Differences over restructuring plan divide SC House, Senate

abeam@thestate.comDecember 20, 2013 

— State House and Senate lawmakers appear far from a compromise on a government restructuring bill that will be a key issue in the 2014 governor’s race.

A conference committee of three South Carolina House members and three state senators met Thursday for the first time in six months – two weeks after Republican Gov. Nikki Haley publicly criticized them for failing to act. After meeting for about two hours, the lawmakers adjourned, promising to meet again in January.

The issue before the committee is whether and how to restructure state government.

Most of South Carolina’s state government is run not by the Legislature or the governor but by the five-member Budget and Control Board, made up of the governor, state treasurer, state comptroller general and chairmen of the House and Senate budget committees.

The restructuring proposal, S.22, would eliminate the Budget and Control Board and move most of the state’s administrative functions – including human resources, information technology and building maintenance – to a Department of Administration that would be part of the governor’s office.

Haley promised to pass restructuring when she ran for governor in 2010. And the proposal’s primary sponsor is state Sen. Vincent Sheheen of Camden, the likely Democratic nominee to oppose Haley for governor next year.

Both sides take credit for the bill while blaming the other for its continuing failure to pass. The House has passed a government restructuring bill five times, but each time it has languished in the Senate, failing to reach the governor’s desk.

“It’s a positive sign that progress was made today and having fought for a strong DOA (Department of Administration) bill for over three years, Governor Haley is watching this process very closely,” Haley spokesman Doug Mayer said. “The governor appreciates the work of the conference committee and greatly looks forward to seeing a completed report at the start of the upcoming legislative session.”

Legislators took shots Thursday at the other body’s version of the restructuring bill.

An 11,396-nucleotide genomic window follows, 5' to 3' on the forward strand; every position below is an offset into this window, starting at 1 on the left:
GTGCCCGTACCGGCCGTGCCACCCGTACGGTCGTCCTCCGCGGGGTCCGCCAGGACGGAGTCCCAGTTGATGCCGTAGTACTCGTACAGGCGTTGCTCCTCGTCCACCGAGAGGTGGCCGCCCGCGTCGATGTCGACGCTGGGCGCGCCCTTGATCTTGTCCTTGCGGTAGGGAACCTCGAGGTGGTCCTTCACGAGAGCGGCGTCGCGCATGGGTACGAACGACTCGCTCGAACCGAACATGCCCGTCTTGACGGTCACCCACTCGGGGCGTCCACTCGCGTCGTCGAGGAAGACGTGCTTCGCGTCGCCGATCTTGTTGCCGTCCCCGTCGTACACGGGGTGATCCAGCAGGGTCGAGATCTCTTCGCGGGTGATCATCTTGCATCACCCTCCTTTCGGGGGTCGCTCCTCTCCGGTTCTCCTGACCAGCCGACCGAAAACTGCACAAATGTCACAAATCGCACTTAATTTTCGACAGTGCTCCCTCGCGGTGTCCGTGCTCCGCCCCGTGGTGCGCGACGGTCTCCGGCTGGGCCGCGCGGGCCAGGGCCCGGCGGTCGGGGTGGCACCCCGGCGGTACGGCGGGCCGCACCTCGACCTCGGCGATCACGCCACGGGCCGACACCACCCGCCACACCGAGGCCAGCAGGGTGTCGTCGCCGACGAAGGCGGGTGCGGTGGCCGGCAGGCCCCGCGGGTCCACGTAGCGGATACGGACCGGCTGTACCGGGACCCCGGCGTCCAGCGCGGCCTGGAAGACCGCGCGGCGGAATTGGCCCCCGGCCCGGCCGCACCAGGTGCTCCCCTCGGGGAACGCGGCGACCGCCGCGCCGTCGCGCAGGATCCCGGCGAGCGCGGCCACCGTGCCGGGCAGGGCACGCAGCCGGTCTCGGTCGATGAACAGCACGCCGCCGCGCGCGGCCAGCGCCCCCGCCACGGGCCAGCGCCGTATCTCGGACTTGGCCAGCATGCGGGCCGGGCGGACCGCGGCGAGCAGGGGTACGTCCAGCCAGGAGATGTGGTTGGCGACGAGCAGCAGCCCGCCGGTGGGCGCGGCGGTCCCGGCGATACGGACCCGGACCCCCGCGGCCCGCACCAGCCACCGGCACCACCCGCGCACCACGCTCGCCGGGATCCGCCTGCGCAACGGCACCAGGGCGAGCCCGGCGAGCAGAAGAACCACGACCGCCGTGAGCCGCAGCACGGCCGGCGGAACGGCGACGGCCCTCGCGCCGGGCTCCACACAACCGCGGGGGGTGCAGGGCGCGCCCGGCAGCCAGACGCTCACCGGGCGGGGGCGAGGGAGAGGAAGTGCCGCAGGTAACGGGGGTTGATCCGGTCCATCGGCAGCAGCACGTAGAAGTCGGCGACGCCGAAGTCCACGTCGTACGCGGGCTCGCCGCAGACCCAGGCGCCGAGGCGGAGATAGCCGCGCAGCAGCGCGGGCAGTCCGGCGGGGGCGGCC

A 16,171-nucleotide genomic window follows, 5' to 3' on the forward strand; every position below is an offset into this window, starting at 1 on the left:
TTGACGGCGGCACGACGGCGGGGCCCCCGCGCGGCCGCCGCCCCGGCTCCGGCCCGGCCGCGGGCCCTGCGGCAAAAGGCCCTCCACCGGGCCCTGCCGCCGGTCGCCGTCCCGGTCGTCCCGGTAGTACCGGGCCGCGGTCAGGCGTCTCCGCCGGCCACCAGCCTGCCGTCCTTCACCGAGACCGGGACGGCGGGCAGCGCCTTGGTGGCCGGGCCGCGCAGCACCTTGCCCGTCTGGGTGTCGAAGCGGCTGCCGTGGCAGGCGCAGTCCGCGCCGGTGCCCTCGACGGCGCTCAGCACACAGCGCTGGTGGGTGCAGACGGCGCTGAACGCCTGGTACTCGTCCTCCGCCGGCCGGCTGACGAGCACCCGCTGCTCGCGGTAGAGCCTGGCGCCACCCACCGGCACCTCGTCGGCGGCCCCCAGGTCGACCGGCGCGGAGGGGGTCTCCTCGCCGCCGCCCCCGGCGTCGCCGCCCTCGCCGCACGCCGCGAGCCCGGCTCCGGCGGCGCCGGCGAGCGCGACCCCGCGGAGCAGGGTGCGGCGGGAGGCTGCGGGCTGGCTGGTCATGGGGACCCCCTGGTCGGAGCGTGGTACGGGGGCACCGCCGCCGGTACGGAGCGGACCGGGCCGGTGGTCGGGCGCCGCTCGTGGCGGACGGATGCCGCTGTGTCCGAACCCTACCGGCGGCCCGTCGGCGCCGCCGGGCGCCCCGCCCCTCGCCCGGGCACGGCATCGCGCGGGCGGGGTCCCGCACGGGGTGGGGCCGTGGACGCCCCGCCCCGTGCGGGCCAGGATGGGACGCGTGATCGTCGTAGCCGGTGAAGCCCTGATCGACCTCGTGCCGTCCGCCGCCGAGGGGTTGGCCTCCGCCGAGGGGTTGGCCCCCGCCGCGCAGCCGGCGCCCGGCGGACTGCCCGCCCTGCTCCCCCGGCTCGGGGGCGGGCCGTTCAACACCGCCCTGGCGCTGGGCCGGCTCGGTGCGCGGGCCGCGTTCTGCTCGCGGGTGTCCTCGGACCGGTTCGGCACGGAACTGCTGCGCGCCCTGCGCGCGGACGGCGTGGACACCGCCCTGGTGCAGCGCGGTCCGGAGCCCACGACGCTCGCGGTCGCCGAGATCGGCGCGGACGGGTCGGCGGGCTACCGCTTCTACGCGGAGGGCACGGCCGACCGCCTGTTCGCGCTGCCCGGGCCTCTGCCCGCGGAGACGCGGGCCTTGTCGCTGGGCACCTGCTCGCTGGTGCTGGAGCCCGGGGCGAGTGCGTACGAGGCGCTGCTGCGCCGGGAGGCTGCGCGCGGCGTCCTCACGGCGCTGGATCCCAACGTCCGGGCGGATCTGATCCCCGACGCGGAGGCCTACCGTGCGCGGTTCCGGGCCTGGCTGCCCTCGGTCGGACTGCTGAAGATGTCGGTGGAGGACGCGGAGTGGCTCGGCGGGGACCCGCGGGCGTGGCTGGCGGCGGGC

House lawmakers said the Senate version would make “it easier for (state) agencies to run deficits.” Senators said the House’s version would weaken the state’s procurement system, making it more susceptible to fraud.

In the House version of the bill, only the Legislature could give a state agency permission to run a deficit. The Senate bill would allow the executive budget office to approve deficits of $1 million or less.

State Rep. Leon Stavrinakis, D-Charleston, said the House proposal would prod state agency directors to “find a way to be in balance,” rather than anger the state Legislature.

But state Sen. Shane Massey, R-Edgefield, said if a deficit occurred while lawmakers were not in session, it would cost the state hundreds of thousands of dollars to call an emergency legislative session.

“If you get a deficit of $25,000, is it worth spending several hundred thousand dollars to bring the General Assembly back to address it?” he asked.

The House bill would put the state procurement office, which handles all of the state’s purchases, under the governor’s control.

The Senate bill would create a new state agency to handle procurement, the S.C. Contracts and Accountability Authority. The authority would have seven members – the governor, state attorney general, treasurer, comptroller general, lieutenant governor, and one member each from the House and Senate.

That sounded too much like the Budget and Control Board to some House members.

“If we end up with a successor entity that can bond, that can procure and that can budget, what is it that this bill has really changed?” asked Rep. Jay Lucas, R-Darlington. “Because those three functions make this successor entity a behemoth and one of the strongest entities in state government.”

But state Sen. Thomas Alexander, R-Oconee, said states where the governor’s office handles procurement have had “folks end up in jail.”

“I don’t think we want to have to learn that second kick of the mule,” he said.

Despite their disagreements, lawmakers said after the meeting that they are close to reaching a compromise.

Sheheen called that “historic.”

“The governor and other members of the Budget and Control Board have approved hundreds of millions of dollars in deficit spending over the past few years, and we’re going to stop that. That’s what this bill does. That’s a big deal,” Sheheen said. “I hope we will set a goal of passing a bill through our respective bodies in January.”

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